implanting Antimony (Sb) with an energy in the range of about 20 keV to about 50 keV, at a dose in the range of about 2×1013 to about 1×1015 per square centimeter (/cm2);
followed by an etching to form contact holes through the planarized oxide to the first S/D region.
5. The method of claim 2 wherein forming the n+ region includes a using a process selected from the group comprising:
implanting Sb into the planarized oxide with an energy in the range of about 20 keV to about 50 keV, at a dose in the range of about 2×1013 to about 1×1015/cm2; and,
depositing a heavily Sb-doped oxide (NSG) overlying the planarized oxide top surface, having a thickness in the range of about 50 to 100 nm;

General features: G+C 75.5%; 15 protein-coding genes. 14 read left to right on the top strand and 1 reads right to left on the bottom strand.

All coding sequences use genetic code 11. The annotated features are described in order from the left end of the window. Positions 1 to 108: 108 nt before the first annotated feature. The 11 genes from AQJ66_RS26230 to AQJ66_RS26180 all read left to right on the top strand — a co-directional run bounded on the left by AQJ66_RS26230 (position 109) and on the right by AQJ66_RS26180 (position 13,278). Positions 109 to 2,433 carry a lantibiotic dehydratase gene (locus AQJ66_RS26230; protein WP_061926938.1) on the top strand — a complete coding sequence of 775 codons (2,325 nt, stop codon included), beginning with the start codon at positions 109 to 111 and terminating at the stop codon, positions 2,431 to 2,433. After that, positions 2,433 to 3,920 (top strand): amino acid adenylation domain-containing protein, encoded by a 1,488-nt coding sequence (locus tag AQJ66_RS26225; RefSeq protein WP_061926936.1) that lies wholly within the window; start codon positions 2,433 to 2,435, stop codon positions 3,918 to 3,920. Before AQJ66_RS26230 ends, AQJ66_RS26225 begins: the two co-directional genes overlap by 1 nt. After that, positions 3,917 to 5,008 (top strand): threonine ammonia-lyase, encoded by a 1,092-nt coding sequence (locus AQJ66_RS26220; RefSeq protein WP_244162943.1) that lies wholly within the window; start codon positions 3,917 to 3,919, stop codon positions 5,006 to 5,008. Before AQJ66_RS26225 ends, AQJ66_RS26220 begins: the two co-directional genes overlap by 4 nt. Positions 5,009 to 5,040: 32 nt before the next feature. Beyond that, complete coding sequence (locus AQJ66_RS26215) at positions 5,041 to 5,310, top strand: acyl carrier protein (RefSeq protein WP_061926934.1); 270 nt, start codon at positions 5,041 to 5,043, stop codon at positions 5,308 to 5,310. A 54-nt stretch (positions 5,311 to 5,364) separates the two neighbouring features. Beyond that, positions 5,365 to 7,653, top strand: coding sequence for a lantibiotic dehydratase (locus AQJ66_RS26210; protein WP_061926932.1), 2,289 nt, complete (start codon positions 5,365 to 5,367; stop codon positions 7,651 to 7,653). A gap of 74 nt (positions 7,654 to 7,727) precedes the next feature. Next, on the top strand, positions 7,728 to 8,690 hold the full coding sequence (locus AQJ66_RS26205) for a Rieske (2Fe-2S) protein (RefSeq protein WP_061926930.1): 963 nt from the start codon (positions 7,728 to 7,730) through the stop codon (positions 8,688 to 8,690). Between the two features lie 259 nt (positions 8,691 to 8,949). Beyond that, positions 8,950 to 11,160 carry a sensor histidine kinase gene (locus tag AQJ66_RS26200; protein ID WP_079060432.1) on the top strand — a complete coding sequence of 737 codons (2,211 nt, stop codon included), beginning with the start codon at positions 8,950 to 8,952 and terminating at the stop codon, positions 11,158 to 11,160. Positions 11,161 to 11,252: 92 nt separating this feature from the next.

followed by an etching to form contact holes through the planarized oxide to the first S/D region.
6. The method of claim 2 further comprising:
depositing a Silicon nitride (SiN) placeholder, having a thickness in the range of about 500 to 3000 nm, overlying the n+ region;
wherein isolating the P-I-N Ge diodes includes:
selectively etching the SiN placeholder and the n+ region to form an isolation trench; and,
filling the isolation trench with oxide;
wherein forming the intrinsic Ge region overlying the n+ region further includes:
etching to remove the SiN placeholder; and,
epitaxially growing Ge from the n+ region.
7. The method of claim 1 wherein forming the intrinsic Ge region overlying the n+ region includes depositing amorphous Ge having a thickness in the range of about 500 to 3000 nm.